I’d only known the hitchhiker for a minute, but it was clear that she wasn’t sure whether or not I was helping her out of the goodness of my heart. Firstly, she’d snapped my license plate, perhaps to identify me if I assaulted her. Secondly, she’d assured herself that the door handle worked from the inside, possibly protecting herself against a planned trap. Lastly, she had carefully watched me as I’d closed my trunk, maybe out of fear that I was getting a weapon. If I wasn’t mistaken, then the hitchhiker was concerned that I might have been out to harm her.
At first, my belief that she was suspicious of me was hard to accept: she was the one that had effectively asked for my help with the thumb-up signal on the side of the highway. While I had no derogatory opinion of this hitchhiker for asking for a free ride, I did expect that she would be friendly as I helped her.
Yet, I did realize that I had suspected, with basically no evidence, that her former driver had treated her poorly. It seemed that we, the hitchhiker and I, both had a prejudice against people that picked up hitchhikers. I supposed that meant that I would have to suffer some suspicion, which I imagined would dissipate the longer we shared a ride together. For my part, I knew why I had stopped but I did wonder to myself why this hitchhiker traveled the way she did if she didn’t trust people that merely responded to her request.
My thoughts on the matter took to me to an uncomfortable topic. I knew that many had associated the Yellowhead Highway with several cases of missing and/or murdered women, women that were last seen hitchhiking somewhere between the Rocky Mountains and Prince Rupert. Such were the numbers of these cases that writers, locals, and news agencies often referred to this stretch of the Yellowhead Highway as the “Highway of Tears.”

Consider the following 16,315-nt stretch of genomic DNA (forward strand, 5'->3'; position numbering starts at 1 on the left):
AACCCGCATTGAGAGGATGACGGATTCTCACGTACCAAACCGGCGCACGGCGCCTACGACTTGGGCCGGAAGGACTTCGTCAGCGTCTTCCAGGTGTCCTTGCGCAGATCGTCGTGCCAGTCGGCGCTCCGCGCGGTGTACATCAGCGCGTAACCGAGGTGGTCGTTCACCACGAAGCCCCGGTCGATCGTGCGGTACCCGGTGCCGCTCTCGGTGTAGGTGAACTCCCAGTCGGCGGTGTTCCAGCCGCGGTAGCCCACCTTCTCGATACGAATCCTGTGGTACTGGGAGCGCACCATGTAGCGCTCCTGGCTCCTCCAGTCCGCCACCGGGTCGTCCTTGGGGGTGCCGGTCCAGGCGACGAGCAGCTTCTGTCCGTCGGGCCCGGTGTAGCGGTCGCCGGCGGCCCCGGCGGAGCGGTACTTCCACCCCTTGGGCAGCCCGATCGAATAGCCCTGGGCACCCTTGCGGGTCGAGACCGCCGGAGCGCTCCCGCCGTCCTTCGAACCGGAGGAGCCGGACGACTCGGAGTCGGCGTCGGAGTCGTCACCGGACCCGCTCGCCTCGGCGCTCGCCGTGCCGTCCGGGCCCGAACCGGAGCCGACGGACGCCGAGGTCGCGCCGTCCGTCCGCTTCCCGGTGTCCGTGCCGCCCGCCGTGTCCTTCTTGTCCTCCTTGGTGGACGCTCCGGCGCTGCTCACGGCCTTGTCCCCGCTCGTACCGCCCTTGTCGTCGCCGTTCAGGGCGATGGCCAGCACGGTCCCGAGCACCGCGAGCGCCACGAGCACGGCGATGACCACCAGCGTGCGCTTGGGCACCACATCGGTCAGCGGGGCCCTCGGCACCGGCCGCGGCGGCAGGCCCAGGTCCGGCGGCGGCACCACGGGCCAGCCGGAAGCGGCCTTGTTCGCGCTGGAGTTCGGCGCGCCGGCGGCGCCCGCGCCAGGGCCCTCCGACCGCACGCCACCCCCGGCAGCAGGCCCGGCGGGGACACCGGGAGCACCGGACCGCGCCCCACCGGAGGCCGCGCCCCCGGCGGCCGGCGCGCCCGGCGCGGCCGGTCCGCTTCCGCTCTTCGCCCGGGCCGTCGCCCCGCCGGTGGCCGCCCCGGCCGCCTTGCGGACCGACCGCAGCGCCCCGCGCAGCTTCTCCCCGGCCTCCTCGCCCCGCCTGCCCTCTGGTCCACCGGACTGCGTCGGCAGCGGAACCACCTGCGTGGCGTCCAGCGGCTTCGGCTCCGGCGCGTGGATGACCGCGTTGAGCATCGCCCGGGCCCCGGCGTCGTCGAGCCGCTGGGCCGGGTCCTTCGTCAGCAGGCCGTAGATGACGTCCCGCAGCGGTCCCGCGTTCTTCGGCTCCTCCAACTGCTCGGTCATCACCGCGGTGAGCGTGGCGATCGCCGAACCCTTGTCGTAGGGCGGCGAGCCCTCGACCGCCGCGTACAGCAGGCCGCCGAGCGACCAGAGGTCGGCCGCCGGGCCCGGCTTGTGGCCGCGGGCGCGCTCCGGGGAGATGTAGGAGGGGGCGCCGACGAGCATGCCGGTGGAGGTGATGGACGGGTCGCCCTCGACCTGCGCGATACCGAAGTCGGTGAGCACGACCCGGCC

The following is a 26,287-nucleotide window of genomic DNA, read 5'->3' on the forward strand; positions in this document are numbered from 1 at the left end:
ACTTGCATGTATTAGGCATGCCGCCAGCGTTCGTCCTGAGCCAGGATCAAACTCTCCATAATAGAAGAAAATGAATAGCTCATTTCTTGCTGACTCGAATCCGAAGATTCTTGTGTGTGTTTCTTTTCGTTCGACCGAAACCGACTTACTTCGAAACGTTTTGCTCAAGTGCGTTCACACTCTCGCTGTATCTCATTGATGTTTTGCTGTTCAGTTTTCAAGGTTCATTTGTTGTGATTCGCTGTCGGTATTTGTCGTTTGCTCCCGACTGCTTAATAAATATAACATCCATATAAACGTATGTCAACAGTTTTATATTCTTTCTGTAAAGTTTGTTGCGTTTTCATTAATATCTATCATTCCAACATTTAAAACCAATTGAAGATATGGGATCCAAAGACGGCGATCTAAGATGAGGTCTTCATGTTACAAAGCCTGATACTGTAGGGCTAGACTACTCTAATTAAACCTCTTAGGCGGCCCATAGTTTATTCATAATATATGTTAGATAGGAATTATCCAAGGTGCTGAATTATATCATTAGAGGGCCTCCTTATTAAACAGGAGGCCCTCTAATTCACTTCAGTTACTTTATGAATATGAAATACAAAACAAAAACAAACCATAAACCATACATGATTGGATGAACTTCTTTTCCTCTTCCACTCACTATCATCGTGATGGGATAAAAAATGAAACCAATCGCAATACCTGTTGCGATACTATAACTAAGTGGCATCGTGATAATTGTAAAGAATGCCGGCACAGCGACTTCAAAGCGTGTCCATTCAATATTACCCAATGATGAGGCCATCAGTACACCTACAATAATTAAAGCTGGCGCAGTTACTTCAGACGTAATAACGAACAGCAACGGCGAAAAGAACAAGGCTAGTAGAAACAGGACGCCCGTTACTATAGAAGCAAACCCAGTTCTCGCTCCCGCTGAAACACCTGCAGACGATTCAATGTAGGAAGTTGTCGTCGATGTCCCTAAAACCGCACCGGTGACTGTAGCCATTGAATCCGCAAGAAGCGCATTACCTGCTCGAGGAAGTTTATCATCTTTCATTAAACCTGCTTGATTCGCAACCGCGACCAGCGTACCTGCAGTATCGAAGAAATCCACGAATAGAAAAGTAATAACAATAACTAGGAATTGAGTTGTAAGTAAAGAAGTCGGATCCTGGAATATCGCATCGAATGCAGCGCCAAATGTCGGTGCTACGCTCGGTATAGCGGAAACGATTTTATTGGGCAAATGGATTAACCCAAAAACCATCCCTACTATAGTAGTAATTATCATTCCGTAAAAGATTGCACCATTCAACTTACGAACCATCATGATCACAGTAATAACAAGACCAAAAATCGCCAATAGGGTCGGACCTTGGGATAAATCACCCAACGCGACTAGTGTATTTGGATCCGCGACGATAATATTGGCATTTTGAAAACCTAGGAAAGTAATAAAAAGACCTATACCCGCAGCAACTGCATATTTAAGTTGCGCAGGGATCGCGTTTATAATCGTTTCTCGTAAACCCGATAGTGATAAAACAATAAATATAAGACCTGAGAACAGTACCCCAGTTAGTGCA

That I viewed myself as ‘Mr. Nice Guy’ without reflecting on how other people might see me was a mistake. In an attempt to appear friendly, I tried to initiate some small talk.
“Odd spot t’ be at this time,” I commented as I shoulder checked, “with not much traffic.”
“I had a ride earlier,” the young woman quietly replied, confirming what I’d suspected.
I would have asked what ended her earlier ride but did not feel welcomed to do so. In fact, the hitchhiker and I barely spoke on the road ahead, and I didn’t even ask her name. Furthermore, since I figured she would know where she needed to get out, I did not pester her about her destination.
As I drove, I maintained a speed that was slower than the limit to avoid any chance of a fine. As a result, a few speeding vehicles passed us on the Yellowhead Highway, route #16, before I turned south toward Valemount, using the #5 route.
I had noticed that when these cars had passed, the hitchhiker had paid close attention to them. It was only in these moments that the unpleasant vibe around her changed.
In one instance, the hitchhiker overtly reached across the space between my chest and the steering wheel and gave the driver of a passing car a friendly peace sign. She’d behaved in a similar manner when two other vehicles passed us. The behavior would have seemed odd except that it lined up with my belief that she’d regarded me as a man who had questionable intentions.
“Witness pressure,” I thought to myself.
I decided that her hitchhiking method involved making sure her drivers knew that others had seen her in their cars. In this way, perhaps she thought that she could deter criminal acts by any so-inclined person that picked her up. Although her fears of me were unwarranted, I still felt that the young woman was being smart. Based on her knowledge of how dangerous hitchhiking could be, she’d evidently developed a method that, as far as I could see, would increase her survival chances as she took part in an often-dangerous activity.
She might have been interesting to talk to if she hadn’t been so quiet. However, her nervousness started to bother me. As we drove toward Valemount, I hoped that her journey in my vehicle would end in the short term.
On that matter, I’d already resolved not to kick her out as I assumed her previous driver had. The same conscience that compelled me to stop for her would prevent me from sticking her roadside without serious merit.
“I need a bathroom break really, really bad,” she remarked when we were in the midst of Valemount’s businesses.
I guessed from that admission that she would not be ending her trip with me in the small British Columbian town but would instead carry on. I further surmised that she was selling the urgency of her need for the bathroom so as to put the maximum pressure on me to cooperate.
I stopped at a gas station that had an adjoined restaurant, parked in one of the outer-fueling stalls, and then rolled down my window to enjoy the breeze. On her way to the restroom, the hitchhiker, despite her claim that her need for the restroom pressed, interacted with three people.